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A "united" industry effort can force a 2% cut in duty, claims WSTA's Miles Beale

Published:  18 September, 2014


Following this year's success in delivering an end to the duty escalator, the Wine & Spirit Trade Association is calling on the drinks industry to lobby hard for a 2% duty cut in the 2015 Budget.

Following this year's success in delivering an end to the duty escalator, the Wine & Spirit Trade Association is calling on thedrinks industry to lobby hard for a 2% duty cut in the 2015 Budget.

In an impassioned speech to leading trade figures at yesterday's WSTA annual conference in London, chief executive, Miles Beale, said it was vital the industry did not rest on its laurels but capitalised on its campaigning work this year to drive further duty cuts next year.

With a nod to today's vote for Scottish independence, Beale said the drinks industry was "better together" and it would take an equally committed and "united" effort if it was to get its voice heard and message across to MPs across the country and ultimately the Chancellor of the Exchequer.

The good news, stressed Beale, was "the government  has recognised the work we have done" in addressing alcohol misuse and introducing the necessary voluntary schemes to help promote responsible drinking and tackle problem areas through schemes such as the Community Alcohol Partnership programme.

"If a decade ago I had told a politician that per-capita alcohol consumption in the UK would fall to less than it was in 1979 over the next decade, the politician would have bitten my arm off," stressed Beale.

He quoted directly from a letter he had received from a Treasury minister that said the government "recognises the significant contribution the wine and spirits industry makes to the UK economy by providing employment and contributing to local communities". He said the WSTA "had turned the corner" with the government and earned the right to be the "first port of call" it turns to when looking to address alcohol related issues. It had also shown how effective "co-operative working" can be when the government works in partnership with the trade.

Now was the time to build on this "tipping point" and background of good will and for the wine and spirits industry to work together to drive further changes to the duty regjme.

Beale said the wine and spirits industry had taken great strides to tackle alcohol misuse and drive cultural change around alcohol abuse, but was still, particularly in relation to duty on wine, the victim of an "unfair" and "punitive" duty regime.

A 2% cut in duty in next year's budget was "not asking for the world" and was a justified claim.

He said the goal of this campaign was to ensure every single MP in the country was targeted by the trade with the evidence based facts that demonstrate the positive impact the wine and spirits industry has on the UK economy.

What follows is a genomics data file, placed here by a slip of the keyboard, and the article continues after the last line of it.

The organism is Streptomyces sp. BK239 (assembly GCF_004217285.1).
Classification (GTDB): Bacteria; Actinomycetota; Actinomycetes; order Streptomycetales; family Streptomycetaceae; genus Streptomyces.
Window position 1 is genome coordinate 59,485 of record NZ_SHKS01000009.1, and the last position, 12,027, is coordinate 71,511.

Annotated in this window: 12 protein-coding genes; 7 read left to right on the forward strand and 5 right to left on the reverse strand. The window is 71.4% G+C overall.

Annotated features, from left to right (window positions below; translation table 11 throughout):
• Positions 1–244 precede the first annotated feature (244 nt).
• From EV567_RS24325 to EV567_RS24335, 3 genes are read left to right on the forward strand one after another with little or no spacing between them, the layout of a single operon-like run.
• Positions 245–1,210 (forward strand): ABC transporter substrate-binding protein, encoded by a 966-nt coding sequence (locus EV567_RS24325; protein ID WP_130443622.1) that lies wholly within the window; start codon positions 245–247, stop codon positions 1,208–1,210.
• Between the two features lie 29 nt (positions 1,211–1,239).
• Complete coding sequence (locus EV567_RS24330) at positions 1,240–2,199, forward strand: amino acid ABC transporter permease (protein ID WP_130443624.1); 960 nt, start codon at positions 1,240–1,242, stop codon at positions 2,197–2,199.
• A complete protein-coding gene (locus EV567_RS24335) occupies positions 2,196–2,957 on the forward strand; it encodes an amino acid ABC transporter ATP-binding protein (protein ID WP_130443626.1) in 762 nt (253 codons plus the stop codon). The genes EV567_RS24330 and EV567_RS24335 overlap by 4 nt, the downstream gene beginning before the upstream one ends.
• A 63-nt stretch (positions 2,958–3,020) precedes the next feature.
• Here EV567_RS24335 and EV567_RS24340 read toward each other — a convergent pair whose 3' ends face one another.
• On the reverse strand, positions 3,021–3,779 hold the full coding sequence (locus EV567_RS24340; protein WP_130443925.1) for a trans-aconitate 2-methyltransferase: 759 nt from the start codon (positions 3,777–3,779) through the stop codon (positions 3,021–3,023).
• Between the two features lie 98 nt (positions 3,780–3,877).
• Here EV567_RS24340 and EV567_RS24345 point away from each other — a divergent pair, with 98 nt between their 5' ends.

"The wine and spirit industry directly supports almost half a million jobs, that's over 750 jobs per constituency. If each of those 750 employees were to make the case to their local MP for fairer duty treatment then they would be difficult to ignore," said Beale.   

The success of the 2014 budget campaign had shown the WSTA that to really influence an MP's opinion they need to be contacted at least six times with evidence based facts and figures.

But it was up to the industry collectively and individually to do that. 

"This year I want all MPs to hear about it and to receive at least six emails each. That means that I am relying on each of you to spread the word and do everything you can to mobilise your staff and through them their friends and families to do just one thing: email their MP."

MPs, he said, need to be told time and time again that there are 650,000 jobs in the UK directly related to the production and retailing of wine and spirits and that it supports an additional 1.1million jobs. They also need to be reminded that the UK is the sixth largest wine market in the world, but is handicapped by the hardest duty regulations, which means UK consumers are paying for 38.8% of all alcohol duty in the European Union. Four times that paid by Germany and more than the duty collected from France, Spain, Italy, Germany and Poland combined.

Beale said the industry needs MPs' support to "free the shackles" that is holding businesses and entrepreneurs in their constituenceies back from growing and competing with other European countries.

In summary Beale said: "Let's not be complacent about our achievements, let's carry on the good work. But let's also take pride in our achievements and take confidence from the last 12 months and the last decade. We have earned the right to ask for support from our government whatever its colour. We shouldn't be, indeed we aren't, afraid to make our case; and to make it with confidence.  And let's recognise that united, focused and organised we are a force to be reckoned and have much to offer."